Rich: And it was, we always did it at my aunt's house, uh, in Sargent Bluff out on their farm. And it was just one of those things that I associate like with her and with that time in my life and growing up. And I'm not a huge dessert person, but that dessert, it's so rich and over the top and the chocolate and the mint.

Rich: Oh, so great. I could go on. We could just make the whole episode about the grasshopper. Uh, here's the thing is

Catelin: like, yeah, he said, get, wrap it up. I do love a mint Oreo blizzard. So, which I feel like it's the same.

Rich: It is. I feel like Zach is channeling the, um, the grasshopper cocktail in his attire today, his headphones are green and black, his shirt is green and black.

Rich: His chair is even green. Like that is. Yeah, his hair isn't green. Go for the green hair, Zach. I want to see some green hair. Um, maybe not. He's shaking his head no. And he had a little echo, so he's not going to cut in on us. But he does want us to wrap up the intro. Do

Catelin: you know what Zach is right now? Zach is brand consistent with this podcast.

Rich: He is brand consistent with the Grasshopper and the podcast.

Catelin: Yeah. So I think with that, we should, uh, we should get to Megan. I think we should get to

Rich: Megan. Sounds good.

Rich: And we're back. And we've got Megan. Hi, Megan. Hello. Hopefully you, uh, you don't find the introduction embarrassing, but we. She's our, she's our baby

Catelin: Maggie.

Rich: Um, and also kind of. We love her.

Catelin: But

Rich: that's okay. Um, so Megan branding and social media.

Megan: Okay, well, especially with things like tools like Canva and things like that, a lot of people are being able to take their own, you know, social media into their own hands and not have to hire an agency or they'll have, you know, someone being able to create content a lot easier, which is really great about those tools.

Megan: But there's also things like, oh, hey, I love this template, but it has nothing to do with my brand. Doesn't look like my brand. And when I post it, people are like, who is this? Like, I don't recognize this brand at all. Um, so there's a lot of, there's a really, really fine balance that a lot of people aren't aware of.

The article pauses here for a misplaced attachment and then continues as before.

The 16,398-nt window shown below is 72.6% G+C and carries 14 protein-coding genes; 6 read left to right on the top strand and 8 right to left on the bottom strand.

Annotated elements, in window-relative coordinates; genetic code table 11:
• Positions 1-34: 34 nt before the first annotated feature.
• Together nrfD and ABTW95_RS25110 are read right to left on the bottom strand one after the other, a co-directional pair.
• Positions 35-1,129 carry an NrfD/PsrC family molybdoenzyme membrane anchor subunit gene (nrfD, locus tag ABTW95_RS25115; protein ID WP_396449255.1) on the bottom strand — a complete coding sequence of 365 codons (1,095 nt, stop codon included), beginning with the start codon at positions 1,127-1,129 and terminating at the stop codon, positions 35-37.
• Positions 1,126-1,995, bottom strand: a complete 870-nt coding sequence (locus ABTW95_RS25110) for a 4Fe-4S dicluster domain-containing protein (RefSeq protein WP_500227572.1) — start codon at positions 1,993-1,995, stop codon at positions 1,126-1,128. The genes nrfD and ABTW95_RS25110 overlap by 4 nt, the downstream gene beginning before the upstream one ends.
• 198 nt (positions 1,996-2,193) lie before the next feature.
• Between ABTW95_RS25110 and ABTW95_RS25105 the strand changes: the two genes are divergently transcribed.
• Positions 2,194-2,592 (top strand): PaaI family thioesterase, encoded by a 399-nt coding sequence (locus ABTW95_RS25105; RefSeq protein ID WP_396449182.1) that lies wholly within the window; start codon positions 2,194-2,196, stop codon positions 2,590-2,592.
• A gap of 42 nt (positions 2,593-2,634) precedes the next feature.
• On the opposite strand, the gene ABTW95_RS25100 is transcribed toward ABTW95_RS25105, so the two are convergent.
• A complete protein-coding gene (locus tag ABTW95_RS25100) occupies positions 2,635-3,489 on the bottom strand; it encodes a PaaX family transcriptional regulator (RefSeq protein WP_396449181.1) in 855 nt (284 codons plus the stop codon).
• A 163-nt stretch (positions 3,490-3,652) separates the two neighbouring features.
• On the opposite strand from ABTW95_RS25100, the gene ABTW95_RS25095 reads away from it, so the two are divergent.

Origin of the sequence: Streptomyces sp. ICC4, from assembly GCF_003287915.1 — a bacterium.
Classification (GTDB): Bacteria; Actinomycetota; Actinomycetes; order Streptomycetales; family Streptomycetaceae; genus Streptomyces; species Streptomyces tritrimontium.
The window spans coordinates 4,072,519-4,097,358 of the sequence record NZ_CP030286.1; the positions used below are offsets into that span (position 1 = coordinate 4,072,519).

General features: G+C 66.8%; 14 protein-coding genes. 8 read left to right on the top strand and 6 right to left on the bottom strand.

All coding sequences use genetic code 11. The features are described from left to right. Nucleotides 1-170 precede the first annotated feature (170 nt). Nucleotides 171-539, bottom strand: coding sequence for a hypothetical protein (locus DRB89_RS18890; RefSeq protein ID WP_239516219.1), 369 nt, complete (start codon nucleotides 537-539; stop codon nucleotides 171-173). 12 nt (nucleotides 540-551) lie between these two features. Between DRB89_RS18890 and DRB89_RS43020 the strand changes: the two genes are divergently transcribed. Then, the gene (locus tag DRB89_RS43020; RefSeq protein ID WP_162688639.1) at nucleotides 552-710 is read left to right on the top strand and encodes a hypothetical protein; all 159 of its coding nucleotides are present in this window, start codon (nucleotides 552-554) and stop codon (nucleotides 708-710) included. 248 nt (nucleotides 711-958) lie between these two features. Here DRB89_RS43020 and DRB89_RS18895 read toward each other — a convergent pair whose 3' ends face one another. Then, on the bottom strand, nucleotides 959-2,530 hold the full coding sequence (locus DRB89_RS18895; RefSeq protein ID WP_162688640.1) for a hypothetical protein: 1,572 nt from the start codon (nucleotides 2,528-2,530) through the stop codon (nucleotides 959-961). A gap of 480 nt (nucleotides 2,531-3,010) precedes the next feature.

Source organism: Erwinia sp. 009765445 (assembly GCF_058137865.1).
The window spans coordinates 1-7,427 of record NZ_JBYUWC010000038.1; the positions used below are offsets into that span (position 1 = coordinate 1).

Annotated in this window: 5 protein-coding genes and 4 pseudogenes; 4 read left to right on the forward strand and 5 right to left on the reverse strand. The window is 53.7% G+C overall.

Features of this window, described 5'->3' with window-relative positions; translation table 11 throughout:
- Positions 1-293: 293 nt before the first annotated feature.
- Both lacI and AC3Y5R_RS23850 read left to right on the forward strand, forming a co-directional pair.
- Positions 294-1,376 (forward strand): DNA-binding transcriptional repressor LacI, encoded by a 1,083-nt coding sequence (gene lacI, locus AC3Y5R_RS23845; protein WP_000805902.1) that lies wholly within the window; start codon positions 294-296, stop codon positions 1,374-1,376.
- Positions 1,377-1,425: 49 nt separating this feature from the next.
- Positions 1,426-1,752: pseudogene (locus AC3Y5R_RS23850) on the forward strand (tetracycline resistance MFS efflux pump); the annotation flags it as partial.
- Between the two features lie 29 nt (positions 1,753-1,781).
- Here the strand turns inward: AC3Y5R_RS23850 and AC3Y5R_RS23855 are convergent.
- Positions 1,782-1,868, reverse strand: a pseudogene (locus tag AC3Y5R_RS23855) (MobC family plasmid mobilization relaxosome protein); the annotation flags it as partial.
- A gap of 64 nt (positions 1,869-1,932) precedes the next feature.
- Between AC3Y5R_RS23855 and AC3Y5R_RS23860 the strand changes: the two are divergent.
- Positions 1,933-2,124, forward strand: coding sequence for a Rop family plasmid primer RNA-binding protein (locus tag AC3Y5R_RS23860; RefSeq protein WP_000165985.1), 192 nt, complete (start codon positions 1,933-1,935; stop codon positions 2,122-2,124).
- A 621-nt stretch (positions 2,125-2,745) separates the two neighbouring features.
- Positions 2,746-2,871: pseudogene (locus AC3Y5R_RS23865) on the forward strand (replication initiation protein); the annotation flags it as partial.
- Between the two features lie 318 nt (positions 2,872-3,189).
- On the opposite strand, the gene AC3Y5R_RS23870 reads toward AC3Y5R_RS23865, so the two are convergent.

Megan: So. When those tools are really helpful for producing content, especially, you know, for smaller businesses that don't necessarily have the budget to hire outside help for their social media. It's also things that like, they have to be taught, I think a little bit in order to have that brand integrity, because a lot of the things, um, that we're seeing in terms of like, Social media nowadays is there's an inconsistent branded look for photos So, you know, like I said, the templates don't include your brand and colors or your branded text or just things don't feel Necessarily related to all the other content that you're putting out and it looks a little bit disjointed as a representation of your brand so

Rich: I would say it's like that restaurant that has like all the plates are different except they didn't do it on purpose.

Rich: They just did it because they were cheap and those were the plates they could get and it doesn't make sense because like hodgepodge can make sense as a brand depending on who you are. Achieving that balance is

Catelin: really tough. We tried to do some mismatched things in our home decor and it just ended up looking like junkie.

Catelin: Because it wasn't like curating that kind of aesthetic takes sometimes more work than doing it consistently, like following it. You know what I mean? Which is like why it's so important to be strategic and not rigid, but like follow the rules that someone who's smarter than you has created, which is why I just do whatever Megan says.